Theory of Inventive Problem Solving (triz)



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Theory of Inventive Problem Solving (TRIZ)



1.0 Introduction


Following World War II, the high quality, technologically advanced products of the United States dominated world markets. With the oil shock of the 1970s, however, many of the economic advantages associated with cheap petroleum were lost and the recovered economies of Europe and Asia emerged as strong competitors in many product areas. The innovative technologies of the US could no longer insulate industries from the customer oriented approaches of European and Asian producers.

The 1990s have seen the recovery of many US industries, most notably the automotive industry. This has been due in part to the influence of many Japanese quality methodologies introduced here by the late Dr. Kaoru Ishikawa, Dr. Masao Kogure, Dr. Yoji Akao, Dr. Noriaki Kano, Mr. Masaaki Imai, and many others. These quality methods have helped US industries reduce defects, improve quality, lower costs, and become more customer focused. As the quality gap with countries like Japan gets smaller, the US is looking for new approaches to assure customer satisfaction, reduce costs, and bring products to the market faster. In the US, we say "better, cheaper, faster."

While there are many widely used design and development approaches such as Quality Function Deployment, these show us what to solve but not always how to solve the technology bottlenecks that arise. One technique, the Reviewed Dendrogram, relies on the experience of designers which may be limited to certain areas of expertise such as chemistry or electronics. Thus, a solution that might be simpler and cheaper using magnetism could be missed. For example, a materials engineer searching for a dampener may limit his search to rubber based materials. A more efficient solution might lie in creating a magnetic field. Since this is outside the experience of the engineer, how could he imagine such a solution? Using TRIZ, he would be able to explore design solutions in fields other than his own.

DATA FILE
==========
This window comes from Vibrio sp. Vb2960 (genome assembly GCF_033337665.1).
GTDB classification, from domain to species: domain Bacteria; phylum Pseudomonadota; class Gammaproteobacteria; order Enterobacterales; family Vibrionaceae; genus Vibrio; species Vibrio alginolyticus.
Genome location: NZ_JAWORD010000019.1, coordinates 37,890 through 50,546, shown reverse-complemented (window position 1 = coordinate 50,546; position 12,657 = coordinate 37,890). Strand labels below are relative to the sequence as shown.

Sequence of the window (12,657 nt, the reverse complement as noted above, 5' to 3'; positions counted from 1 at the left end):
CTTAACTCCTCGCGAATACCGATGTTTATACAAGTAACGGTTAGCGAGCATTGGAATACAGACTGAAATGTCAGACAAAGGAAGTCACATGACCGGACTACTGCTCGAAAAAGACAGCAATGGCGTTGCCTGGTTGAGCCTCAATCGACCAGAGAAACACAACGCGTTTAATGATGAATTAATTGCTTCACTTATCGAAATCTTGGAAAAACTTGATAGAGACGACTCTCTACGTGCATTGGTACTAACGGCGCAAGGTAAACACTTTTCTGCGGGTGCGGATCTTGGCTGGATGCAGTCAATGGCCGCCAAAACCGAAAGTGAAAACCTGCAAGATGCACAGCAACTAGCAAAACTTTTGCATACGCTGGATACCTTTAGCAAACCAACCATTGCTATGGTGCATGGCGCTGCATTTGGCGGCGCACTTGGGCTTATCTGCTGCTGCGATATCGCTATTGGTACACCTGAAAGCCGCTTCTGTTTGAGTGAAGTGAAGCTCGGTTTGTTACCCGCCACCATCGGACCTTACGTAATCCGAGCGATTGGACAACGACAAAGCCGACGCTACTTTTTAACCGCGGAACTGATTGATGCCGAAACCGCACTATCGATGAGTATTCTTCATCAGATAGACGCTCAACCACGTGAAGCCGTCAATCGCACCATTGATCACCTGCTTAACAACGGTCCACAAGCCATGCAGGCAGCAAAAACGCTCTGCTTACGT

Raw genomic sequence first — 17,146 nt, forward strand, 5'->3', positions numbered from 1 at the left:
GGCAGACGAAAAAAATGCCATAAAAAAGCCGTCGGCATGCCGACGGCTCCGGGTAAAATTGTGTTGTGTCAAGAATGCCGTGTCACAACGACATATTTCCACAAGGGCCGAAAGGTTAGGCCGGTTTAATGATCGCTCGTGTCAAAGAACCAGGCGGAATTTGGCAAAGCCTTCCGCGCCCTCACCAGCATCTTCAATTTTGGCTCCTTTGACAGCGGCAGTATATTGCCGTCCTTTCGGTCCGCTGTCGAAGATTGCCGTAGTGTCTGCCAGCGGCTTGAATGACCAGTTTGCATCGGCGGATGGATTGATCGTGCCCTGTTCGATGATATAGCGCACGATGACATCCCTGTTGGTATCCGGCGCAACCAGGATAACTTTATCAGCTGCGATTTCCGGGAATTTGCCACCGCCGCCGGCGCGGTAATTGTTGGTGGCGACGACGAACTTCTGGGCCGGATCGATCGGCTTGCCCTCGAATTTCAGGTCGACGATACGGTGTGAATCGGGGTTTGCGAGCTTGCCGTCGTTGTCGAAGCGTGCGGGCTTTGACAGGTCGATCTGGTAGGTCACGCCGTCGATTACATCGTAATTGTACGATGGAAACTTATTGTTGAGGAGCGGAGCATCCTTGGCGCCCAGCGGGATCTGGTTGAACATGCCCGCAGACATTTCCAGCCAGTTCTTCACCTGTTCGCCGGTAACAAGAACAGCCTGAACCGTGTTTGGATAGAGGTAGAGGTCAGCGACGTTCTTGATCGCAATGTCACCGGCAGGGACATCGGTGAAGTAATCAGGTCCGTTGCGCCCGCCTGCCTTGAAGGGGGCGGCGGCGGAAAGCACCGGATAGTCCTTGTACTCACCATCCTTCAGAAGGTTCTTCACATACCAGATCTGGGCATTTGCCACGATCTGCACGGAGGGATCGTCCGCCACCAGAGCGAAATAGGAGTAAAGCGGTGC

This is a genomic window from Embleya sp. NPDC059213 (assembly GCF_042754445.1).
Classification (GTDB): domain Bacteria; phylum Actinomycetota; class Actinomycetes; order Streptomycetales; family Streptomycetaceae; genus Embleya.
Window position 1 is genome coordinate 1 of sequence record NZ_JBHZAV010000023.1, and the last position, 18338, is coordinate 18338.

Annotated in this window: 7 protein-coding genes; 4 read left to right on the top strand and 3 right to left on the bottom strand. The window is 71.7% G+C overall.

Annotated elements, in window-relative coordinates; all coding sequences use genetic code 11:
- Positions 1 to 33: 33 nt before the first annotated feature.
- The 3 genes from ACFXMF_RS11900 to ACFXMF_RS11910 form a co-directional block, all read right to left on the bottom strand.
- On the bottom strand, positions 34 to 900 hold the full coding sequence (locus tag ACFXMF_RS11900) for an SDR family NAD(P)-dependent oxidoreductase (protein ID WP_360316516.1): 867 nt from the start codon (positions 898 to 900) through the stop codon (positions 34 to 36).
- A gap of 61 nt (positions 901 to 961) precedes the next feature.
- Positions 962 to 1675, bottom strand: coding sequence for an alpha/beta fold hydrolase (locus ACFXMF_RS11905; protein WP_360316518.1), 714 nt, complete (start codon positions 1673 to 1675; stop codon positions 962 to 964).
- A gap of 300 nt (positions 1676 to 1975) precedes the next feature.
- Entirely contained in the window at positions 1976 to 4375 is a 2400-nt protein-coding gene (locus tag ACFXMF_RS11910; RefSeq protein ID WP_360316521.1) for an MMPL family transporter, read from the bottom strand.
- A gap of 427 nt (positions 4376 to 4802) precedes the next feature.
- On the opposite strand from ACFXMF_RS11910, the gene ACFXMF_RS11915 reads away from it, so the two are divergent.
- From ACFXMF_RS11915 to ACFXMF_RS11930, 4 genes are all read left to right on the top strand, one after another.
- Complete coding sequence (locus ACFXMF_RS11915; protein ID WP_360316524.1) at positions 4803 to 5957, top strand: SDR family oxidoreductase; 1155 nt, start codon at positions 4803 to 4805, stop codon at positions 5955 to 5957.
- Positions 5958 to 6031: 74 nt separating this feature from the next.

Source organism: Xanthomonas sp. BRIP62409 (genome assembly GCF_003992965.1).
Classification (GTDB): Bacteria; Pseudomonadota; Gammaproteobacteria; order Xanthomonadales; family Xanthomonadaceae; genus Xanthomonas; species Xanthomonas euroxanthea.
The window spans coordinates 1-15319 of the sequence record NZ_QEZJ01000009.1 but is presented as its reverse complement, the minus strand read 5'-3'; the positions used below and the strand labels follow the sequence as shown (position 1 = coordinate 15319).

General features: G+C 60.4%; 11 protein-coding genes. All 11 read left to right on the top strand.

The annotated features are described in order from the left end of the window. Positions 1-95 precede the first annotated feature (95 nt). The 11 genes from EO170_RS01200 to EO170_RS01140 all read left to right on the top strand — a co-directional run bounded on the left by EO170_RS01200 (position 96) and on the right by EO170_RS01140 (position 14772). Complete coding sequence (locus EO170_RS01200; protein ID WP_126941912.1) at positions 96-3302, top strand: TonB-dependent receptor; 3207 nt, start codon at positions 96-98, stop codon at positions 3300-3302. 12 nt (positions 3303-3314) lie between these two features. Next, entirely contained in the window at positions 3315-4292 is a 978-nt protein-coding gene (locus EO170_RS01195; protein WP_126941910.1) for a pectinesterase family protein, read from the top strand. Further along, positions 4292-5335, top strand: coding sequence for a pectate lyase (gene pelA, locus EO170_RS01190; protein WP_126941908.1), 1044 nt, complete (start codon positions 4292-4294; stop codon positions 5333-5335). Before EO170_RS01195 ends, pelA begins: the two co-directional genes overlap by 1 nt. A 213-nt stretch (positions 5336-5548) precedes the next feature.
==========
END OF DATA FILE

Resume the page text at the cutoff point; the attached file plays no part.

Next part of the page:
Rockwell International's Automotive Division faced a problem like this. They were losing a competitive battle with a Japanese company over the design of brakes for a golf cart. Since both Rockwell and the Japanese competitor were in the automotive field, they were competing on redesigns of an automobile brake system but with smaller components. In TRIZ, this seeking solutions only in one's field is called "psychological inertia" because it is natural for people to rely on their own experience and not think outside their specialty. With TRIZ, the problem was solved by redesigning a bicycle brake system with larger components. The result was a part reduction from twelve to four parts and a cost savings of 50%.






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